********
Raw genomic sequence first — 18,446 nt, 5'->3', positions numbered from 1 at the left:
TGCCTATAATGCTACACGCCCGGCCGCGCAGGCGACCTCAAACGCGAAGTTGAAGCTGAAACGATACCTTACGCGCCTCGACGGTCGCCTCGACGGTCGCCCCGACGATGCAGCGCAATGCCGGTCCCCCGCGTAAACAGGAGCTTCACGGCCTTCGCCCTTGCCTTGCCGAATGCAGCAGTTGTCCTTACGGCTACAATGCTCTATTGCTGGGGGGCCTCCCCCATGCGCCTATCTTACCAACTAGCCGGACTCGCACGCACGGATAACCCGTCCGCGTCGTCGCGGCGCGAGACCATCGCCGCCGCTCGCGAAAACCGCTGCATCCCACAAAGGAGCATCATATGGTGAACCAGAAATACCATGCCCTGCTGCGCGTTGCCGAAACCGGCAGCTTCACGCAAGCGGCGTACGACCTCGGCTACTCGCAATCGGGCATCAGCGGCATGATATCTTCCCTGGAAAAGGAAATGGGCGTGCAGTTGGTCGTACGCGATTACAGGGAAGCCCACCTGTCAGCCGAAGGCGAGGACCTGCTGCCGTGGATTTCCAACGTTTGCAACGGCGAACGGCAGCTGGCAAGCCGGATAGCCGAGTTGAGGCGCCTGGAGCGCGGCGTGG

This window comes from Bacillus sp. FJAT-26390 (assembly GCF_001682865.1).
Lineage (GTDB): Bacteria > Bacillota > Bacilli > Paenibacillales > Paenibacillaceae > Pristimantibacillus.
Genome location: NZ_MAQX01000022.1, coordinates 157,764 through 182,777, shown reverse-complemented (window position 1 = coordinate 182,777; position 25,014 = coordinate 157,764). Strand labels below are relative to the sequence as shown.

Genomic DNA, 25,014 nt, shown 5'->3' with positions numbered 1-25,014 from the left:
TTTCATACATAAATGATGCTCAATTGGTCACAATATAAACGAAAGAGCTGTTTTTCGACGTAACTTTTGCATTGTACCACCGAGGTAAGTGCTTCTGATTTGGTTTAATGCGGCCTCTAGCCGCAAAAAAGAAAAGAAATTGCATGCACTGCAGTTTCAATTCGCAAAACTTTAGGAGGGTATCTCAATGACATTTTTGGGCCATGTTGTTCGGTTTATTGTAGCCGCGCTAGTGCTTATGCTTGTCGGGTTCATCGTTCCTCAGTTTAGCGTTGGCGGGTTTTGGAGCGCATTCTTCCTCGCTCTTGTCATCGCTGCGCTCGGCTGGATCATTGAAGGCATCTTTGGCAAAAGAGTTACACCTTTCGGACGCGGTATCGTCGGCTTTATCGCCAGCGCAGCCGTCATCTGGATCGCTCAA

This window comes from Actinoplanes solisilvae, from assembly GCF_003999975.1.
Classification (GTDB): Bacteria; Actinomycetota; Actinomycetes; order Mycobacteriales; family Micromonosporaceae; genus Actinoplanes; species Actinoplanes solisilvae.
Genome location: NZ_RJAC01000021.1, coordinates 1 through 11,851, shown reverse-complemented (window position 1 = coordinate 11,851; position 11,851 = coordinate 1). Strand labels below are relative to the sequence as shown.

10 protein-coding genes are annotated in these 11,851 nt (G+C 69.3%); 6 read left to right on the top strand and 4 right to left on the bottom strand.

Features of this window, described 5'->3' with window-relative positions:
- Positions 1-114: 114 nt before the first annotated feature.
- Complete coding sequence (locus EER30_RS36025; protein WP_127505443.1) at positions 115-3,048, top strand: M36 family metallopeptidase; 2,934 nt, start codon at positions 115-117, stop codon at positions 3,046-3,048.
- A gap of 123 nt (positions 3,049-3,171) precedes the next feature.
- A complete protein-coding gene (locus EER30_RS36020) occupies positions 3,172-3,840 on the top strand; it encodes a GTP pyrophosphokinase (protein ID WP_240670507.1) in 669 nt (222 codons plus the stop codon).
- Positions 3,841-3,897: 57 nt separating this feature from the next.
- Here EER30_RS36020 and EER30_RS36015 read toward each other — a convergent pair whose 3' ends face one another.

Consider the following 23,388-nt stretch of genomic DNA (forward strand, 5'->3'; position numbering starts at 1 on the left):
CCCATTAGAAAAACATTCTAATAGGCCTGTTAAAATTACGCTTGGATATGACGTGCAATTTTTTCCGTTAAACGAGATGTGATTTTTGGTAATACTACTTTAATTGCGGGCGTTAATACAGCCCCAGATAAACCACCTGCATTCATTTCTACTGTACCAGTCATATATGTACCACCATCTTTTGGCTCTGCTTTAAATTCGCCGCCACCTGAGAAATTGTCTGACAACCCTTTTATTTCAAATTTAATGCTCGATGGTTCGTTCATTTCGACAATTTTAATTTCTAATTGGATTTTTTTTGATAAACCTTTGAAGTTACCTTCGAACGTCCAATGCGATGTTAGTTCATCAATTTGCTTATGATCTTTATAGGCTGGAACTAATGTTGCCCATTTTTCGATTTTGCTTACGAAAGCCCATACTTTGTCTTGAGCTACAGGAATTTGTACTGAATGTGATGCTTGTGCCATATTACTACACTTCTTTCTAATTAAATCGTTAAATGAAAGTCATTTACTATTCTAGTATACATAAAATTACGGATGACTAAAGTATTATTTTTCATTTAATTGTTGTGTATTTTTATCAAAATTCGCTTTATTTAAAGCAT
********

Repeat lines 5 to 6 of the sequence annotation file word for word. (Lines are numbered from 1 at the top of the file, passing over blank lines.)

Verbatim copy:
Genome location: NZ_MAQX01000022.1, coordinates 157,764 through 182,777, shown reverse-complemented (window position 1 = coordinate 182,777; position 25,014 = coordinate 157,764). Strand labels below are relative to the sequence as shown.

Genomic DNA, 25,014 nt, shown 5'->3' with positions numbered 1-25,014 from the left: